Navigating Phantom Pain and Vascular Post‑Operative Ambulation

April 2, 2024

Vascular surgery patients have an elevated risk of falls and diminished health outcomes – risks heightened by ambulation barriers that sometimes include phantom limb pain. Discover tips for safely and efficiently ambulating post-operative vascular patients, including amputation patients. Listen to the full on-demand webinar to earn one contact hour.  

Vascular surgery patients – those undergoing open or minimally invasive blood flow-related procedures including bypasses, angioplasties, and amputation – often present ambulation challenges to healthcare staff. The reasons are many and can include:

  • High prevalence of co-morbidities that cause or contribute to chronic pre-operative and post-operative pain
  • Reduced activity endurance on either side of a vascular procedure
  • Cognitive decline (delirium in particular)
  • Polypharmacy
  • Osteoporosis
  • Phantom pain in the event of an amputation

Ambulation barriers are problematic for any patient population, but especially this high-risk set. Beyond its benefits for vascular function, early mobility following vascular surgery is a critical building block in accelerating discharge, encouraging early return to baseline status, giving a patient a sense of purpose, and all in all increasing the likelihood of positive health outcomes.

The sooner vascular surgery patients get moving in a safe and effective way, the more likely they can participate in in-patient PT and OT and outpatient rehabilitation, and the better their trajectory is likely be overall. Every time a vascular surgery patient moves, it makes a difference, even if movement is minimal.


The hurdles mentioned above don’t just make ambulating difficult – they also dramatically increase the likelihood of falls, which is a problem of new magnitude.

Per the Joint Commission, an astonishing 62% of patient falls result in severe harm. Falls can delay patient discharge, decrease patient outcomes, and even contribute to patient suicide and treatment delays. Then there’s the toll of falls on the healthcare system. The Journal of American Medicine Association (JAMA) found that patient falls on average cost an astounding $62,521; that number rises to $64,529 when there’s a fall-related injury.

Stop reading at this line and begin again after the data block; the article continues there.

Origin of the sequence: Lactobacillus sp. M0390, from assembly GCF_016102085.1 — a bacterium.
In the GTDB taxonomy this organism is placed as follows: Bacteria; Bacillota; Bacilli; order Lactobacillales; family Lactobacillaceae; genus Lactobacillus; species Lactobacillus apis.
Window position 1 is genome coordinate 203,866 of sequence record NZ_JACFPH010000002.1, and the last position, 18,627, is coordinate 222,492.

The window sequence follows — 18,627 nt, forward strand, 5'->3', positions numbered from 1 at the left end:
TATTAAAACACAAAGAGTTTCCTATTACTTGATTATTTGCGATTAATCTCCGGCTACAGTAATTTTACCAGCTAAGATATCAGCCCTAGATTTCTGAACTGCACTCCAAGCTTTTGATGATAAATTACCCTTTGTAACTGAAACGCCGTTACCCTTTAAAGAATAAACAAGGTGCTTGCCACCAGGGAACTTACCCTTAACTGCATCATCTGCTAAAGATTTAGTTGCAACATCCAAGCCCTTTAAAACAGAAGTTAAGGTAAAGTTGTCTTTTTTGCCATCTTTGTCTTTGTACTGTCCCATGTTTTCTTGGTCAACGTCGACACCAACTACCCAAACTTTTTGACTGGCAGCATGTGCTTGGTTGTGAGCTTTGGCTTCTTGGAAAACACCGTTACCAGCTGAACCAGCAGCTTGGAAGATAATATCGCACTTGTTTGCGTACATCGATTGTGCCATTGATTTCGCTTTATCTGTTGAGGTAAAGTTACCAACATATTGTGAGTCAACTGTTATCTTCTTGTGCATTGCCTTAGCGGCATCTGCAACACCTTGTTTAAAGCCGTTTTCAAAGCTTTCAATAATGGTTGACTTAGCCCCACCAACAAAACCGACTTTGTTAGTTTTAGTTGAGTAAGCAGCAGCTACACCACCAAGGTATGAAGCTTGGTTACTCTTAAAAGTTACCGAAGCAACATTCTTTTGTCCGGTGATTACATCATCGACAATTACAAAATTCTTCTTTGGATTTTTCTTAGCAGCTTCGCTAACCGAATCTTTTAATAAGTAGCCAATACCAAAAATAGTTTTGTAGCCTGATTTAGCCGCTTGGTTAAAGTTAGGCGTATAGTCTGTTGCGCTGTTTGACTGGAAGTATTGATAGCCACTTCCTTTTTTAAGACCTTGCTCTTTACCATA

While discussion of fall prevention is widespread, they are nonetheless frighteningly common. Since 2018, falls have ranked as the leading sentinel event in hospitals nationwide per the Joint Commission. This likely stems at least in part from staffing issues that plague healthcare. Whatever the cause, the prevalence of falls indicates the need for added measures to prevent them, among high-risk post-operative vascular patients especially.


Before we examine ways to ambulate vascular surgery patients safely, it’s important to note: Many vascular surgery patients cannot ambulate independently pre-operatively, making them unlikely to ambulate independently post-operatively.

Remembering this reality is key to assessing a patient’s baseline status and integrating it into a successful post-op plan of care. Safe, realistic goals for vascular surgery patients are often minimal relative to non-vascular patients. Sitting up, sitting on the edge of the bed (made easier by the Q2Roller® Lateral Turning Device), stretching, performing range of motion and strength exercises while seated, basic repositioning, or working with physical therapy might be the extent of what’s possible and advisable for post-operative vascular surgery patients in your care. The HoverMatt Half-Matt can reduce the exertion required by staff members for all of the movements listed above.

When a vascular surgery patient can ambulate, there’s a good chance they will require 1:1 assistance, and will therefore be time consuming. Keep this in mind as you assess staffing, resources, and your own availability.  

In sum, vascular surgery post-op ambulation can look quite different from standard patient ambulation; specifics vary dramatically from one vascular surgery patient to the next. Assessing each patient’s functional capacity should involve the following questions:

  • What is the patient’s pre-operative versus post-operative functional capacity?
  • What was the patient’s pre-operative pain level? What is their pain level now? What medication are they taking for pain?
  • Does the patient have functional limitation?
  • Is swelling present? Swelling can limit movement and often is indicative of the presence of pain.   
  • Is there a chance of post-operative complications like infection, delirium, or hypotension? A hypotensive patient obviously can’t get out of bed; caregivers need to ensure they’re medically safe to ambulate before even transporting them to a chair or encouraging in-bed movement.  
  • Do you have adequate supplies and resources?
  • Do you have adequate staffing support? For heavier vascular surgery patients especially, the assistance of colleagues might be needed.
  • Do you have adequate time? Slow and steady is key.
  • Do you have adequate education and training, i.e. do you know what you’re doing?